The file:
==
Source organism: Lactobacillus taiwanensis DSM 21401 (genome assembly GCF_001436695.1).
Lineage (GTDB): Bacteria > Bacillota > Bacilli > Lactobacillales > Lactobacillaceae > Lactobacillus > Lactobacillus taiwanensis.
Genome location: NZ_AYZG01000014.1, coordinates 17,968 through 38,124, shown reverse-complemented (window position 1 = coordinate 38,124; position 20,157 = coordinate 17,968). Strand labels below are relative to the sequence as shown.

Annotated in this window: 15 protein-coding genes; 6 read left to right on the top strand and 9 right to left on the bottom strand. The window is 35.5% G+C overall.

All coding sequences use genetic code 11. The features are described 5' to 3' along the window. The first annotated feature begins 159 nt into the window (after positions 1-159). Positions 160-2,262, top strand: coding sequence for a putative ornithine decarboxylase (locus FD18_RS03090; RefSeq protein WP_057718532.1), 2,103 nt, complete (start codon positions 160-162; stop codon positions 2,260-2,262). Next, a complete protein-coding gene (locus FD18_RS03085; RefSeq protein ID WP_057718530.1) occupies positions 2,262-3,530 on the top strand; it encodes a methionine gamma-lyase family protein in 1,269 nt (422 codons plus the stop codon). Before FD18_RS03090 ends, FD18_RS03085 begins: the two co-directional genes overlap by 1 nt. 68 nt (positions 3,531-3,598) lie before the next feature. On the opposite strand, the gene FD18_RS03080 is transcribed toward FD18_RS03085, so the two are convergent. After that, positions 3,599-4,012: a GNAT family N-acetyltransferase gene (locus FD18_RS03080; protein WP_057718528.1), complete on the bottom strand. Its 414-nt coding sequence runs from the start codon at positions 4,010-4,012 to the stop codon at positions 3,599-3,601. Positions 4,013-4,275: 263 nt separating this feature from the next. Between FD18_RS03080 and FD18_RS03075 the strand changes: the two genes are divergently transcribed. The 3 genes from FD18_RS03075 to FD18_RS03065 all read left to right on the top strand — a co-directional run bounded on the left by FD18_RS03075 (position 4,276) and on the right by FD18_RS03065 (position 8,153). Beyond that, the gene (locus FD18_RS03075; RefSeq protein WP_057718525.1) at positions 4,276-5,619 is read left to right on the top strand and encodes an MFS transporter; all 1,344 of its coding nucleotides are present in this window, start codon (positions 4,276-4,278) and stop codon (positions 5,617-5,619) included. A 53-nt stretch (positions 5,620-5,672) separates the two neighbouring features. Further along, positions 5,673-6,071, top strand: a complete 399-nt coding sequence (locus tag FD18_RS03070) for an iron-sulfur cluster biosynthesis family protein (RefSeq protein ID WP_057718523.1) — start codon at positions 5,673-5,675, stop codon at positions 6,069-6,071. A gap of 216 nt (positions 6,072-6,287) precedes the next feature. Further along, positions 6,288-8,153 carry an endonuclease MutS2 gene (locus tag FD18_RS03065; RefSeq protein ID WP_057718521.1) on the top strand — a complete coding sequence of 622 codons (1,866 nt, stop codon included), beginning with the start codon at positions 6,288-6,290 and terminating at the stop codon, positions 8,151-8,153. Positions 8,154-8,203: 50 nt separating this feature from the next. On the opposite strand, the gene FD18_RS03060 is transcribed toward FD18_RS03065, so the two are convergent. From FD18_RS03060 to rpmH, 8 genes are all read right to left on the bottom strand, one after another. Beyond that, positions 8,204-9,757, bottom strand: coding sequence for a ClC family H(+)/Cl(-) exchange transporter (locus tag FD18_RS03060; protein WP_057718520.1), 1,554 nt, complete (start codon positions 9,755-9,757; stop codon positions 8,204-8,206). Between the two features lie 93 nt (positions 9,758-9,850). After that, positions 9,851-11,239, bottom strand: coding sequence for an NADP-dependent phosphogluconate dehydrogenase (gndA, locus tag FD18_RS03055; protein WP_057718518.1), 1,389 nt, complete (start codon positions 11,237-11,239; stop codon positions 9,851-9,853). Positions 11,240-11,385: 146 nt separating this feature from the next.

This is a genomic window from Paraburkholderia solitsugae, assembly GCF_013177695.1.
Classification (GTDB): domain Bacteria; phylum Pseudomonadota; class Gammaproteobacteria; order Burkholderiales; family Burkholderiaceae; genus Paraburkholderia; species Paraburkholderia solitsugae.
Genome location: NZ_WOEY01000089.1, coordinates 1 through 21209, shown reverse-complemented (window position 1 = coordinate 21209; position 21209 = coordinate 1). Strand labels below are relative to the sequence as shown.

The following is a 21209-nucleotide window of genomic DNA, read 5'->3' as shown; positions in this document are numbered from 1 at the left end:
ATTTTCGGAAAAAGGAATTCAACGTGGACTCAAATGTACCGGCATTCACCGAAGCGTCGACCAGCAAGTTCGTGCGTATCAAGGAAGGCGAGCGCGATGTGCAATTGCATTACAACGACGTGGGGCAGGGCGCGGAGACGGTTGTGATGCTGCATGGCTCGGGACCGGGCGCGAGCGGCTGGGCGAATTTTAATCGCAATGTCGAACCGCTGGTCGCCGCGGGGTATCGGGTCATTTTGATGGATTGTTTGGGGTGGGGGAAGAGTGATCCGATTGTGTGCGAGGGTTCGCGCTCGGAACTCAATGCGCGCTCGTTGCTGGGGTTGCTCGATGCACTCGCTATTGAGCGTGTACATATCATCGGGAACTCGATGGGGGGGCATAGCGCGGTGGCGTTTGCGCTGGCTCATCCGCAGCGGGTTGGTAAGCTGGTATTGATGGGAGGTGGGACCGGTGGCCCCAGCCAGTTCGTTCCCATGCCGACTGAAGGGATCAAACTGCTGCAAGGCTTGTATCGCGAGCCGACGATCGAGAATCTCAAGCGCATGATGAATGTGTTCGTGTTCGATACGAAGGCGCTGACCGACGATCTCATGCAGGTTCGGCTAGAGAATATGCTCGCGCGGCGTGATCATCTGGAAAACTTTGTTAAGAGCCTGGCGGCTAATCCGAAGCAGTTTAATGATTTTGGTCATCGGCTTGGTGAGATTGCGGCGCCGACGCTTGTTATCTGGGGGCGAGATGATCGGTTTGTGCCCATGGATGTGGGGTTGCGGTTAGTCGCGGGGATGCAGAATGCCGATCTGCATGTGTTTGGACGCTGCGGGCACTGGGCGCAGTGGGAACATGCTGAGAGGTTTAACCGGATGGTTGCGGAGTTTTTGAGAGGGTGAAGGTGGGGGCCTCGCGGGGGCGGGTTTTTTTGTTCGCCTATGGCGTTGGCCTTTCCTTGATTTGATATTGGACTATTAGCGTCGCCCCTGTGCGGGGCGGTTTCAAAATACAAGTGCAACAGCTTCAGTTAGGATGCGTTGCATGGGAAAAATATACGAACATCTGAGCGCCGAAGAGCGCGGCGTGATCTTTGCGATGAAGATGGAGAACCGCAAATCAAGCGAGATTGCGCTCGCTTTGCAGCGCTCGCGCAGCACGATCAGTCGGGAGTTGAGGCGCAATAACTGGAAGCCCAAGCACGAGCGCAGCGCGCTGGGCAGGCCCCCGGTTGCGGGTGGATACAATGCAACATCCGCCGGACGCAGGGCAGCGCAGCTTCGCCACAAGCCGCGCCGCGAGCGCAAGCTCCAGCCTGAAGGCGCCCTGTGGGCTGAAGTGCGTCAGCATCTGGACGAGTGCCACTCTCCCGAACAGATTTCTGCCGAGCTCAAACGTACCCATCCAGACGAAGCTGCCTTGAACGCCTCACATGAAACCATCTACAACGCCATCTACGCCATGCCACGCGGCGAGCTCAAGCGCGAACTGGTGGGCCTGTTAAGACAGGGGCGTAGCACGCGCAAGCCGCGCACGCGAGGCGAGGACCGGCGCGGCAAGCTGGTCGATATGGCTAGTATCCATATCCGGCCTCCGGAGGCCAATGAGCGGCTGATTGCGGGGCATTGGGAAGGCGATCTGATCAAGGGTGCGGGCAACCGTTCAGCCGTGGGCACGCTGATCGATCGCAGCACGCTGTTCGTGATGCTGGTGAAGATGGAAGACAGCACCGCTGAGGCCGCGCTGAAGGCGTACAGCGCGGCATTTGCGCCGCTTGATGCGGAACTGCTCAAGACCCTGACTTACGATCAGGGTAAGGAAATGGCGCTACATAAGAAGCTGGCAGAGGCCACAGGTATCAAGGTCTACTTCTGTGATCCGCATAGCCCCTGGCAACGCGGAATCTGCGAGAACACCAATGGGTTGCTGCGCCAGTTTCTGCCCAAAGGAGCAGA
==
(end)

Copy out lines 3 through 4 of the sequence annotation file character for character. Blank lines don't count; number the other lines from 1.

Genome location: NZ_AYZG01000014.1, coordinates 17,968 through 38,124, shown reverse-complemented (window position 1 = coordinate 38,124; position 20,157 = coordinate 17,968). Strand labels below are relative to the sequence as shown.

Annotated in this window: 15 protein-coding genes; 6 read left to right on the top strand and 9 right to left on the bottom strand. The window is 35.5% G+C overall.